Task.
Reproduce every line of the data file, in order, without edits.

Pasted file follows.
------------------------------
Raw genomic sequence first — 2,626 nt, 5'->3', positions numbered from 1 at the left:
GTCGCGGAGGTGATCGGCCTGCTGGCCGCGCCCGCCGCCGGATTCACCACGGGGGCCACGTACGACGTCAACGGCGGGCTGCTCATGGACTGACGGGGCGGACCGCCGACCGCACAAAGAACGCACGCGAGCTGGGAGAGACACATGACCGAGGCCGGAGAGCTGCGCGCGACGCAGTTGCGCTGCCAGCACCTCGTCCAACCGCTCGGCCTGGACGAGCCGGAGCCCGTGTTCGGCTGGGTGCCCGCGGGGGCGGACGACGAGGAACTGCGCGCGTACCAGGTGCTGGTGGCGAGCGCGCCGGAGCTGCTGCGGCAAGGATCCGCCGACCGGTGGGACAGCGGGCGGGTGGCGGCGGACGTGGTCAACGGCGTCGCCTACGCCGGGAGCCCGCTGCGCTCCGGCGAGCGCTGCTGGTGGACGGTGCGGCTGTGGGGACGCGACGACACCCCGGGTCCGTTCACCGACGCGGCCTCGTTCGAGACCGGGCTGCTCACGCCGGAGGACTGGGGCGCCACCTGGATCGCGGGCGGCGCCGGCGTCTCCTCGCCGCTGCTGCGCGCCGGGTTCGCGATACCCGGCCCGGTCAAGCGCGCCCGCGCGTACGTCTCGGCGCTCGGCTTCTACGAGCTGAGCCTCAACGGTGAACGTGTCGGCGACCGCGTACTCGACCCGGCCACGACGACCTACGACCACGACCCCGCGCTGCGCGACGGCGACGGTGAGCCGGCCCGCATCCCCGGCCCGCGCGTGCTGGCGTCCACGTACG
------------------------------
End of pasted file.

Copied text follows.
Raw genomic sequence first — 2,626 nt, 5'->3', positions numbered from 1 at the left:
GTCGCGGAGGTGATCGGCCTGCTGGCCGCGCCCGCCGCCGGATTCACCACGGGGGCCACGTACGACGTCAACGGCGGGCTGCTCATGGACTGACGGGGCGGACCGCCGACCGCACAAAGAACGCACGCGAGCTGGGAGAGACACATGACCGAGGCCGGAGAGCTGCGCGCGACGCAGTTGCGCTGCCAGCACCTCGTCCAACCGCTCGGCCTGGACGAGCCGGAGCCCGTGTTCGGCTGGGTGCCCGCGGGGGCGGACGACGAGGAACTGCGCGCGTACCAGGTGCTGGTGGCGAGCGCGCCGGAGCTGCTGCGGCAAGGATCCGCCGACCGGTGGGACAGCGGGCGGGTGGCGGCGGACGTGGTCAACGGCGTCGCCTACGCCGGGAGCCCGCTGCGCTCCGGCGAGCGCTGCTGGTGGACGGTGCGGCTGTGGGGACGCGACGACACCCCGGGTCCGTTCACCGACGCGGCCTCGTTCGAGACCGGGCTGCTCACGCCGGAGGACTGGGGCGCCACCTGGATCGCGGGCGGCGCCGGCGTCTCCTCGCCGCTGCTGCGCGCCGGGTTCGCGATACCCGGCCCGGTCAAGCGCGCCCGCGCGTACGTCTCGGCGCTCGGCTTCTACGAGCTGAGCCTCAACGGTGAACGTGTCGGCGACCGCGTACTCGACCCGGCCACGACGACCTACGACCACGACCCCGCGCTGCGCGACGGCGACGGTGAGCCGGCCCGCATCCCCGGCCCGCGCGTGCTGGCGTCCACGTACG